Politics as slugfest is exciting, and it makes for killer tweets. But what if we lived in a world where bravado and masculinity weren’t the prime criteria for political success? Kelly Dittmar, a political science professor and the director of research for the Center for American Women and Politics at Rutgers University, argues that we should strive for such a world by reimagining political campaigns. “We should expand the credentials we seek, value, and reward among candidates and officeholders,” Dittmar wrote in 2020 on the center’s blog. “Disrupting the gender power imbalance in U.S. politics requires not only shifting power away from men but also from masculinity.”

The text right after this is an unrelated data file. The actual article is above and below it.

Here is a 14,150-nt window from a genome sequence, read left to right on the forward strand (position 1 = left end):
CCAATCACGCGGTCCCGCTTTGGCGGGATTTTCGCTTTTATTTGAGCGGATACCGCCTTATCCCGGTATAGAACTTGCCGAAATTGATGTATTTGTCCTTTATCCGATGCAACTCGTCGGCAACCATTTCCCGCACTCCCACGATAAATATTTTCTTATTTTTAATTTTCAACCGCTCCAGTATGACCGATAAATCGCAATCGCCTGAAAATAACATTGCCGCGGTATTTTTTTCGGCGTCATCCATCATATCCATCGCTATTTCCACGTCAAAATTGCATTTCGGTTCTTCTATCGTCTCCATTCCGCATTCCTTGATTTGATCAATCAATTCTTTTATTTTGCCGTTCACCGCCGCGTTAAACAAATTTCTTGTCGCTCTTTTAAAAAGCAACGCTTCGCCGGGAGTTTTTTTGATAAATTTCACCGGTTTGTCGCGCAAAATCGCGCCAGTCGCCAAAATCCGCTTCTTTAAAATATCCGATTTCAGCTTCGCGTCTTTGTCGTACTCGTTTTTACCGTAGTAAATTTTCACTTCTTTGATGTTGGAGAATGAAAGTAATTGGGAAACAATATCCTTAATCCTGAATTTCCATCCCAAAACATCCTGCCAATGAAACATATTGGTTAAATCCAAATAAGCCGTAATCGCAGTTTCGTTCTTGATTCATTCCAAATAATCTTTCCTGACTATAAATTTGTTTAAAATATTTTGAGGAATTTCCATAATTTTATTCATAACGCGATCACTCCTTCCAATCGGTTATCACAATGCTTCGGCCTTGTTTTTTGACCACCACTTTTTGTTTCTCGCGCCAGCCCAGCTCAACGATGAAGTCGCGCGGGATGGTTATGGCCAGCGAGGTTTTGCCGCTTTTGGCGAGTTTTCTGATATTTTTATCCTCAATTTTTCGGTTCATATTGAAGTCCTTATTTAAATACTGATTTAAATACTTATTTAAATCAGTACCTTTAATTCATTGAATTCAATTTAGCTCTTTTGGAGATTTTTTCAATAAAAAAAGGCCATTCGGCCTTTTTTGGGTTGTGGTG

Dittmar doesn’t just disdain macho saber rattlers like Greitens and McCloskey. She gives low marks to all politicians, male and female, who drench their rhetoric in machismo, for this, she argues, “only maintains power in those credentials.” She laments how, in 2016, presidential candidate Carly Fiorina told Trump to “man up,” and she even takes a swipe at Sen. Elizabeth Warren, who decried Trump’s boorish treatment of Fiorina by calling him “a pathetic coward who can’t handle the fact that he’s losing to a girl.”

I could feel this as we crossed Missouri on I-70. One afternoon, as we were driving east in the Focus, Kunce told me about his last military posting, in which he was on staff at the Pentagon, leading arms negotiations between NATO and Russia — and growing increasingly tired of how the Russians violated treaties. He said, “Power and coercion is the only language they understand. If you talk about hugs and kisses, you’re just going to get abused.”

Please click on: The Rise and Cost of He-Man Politics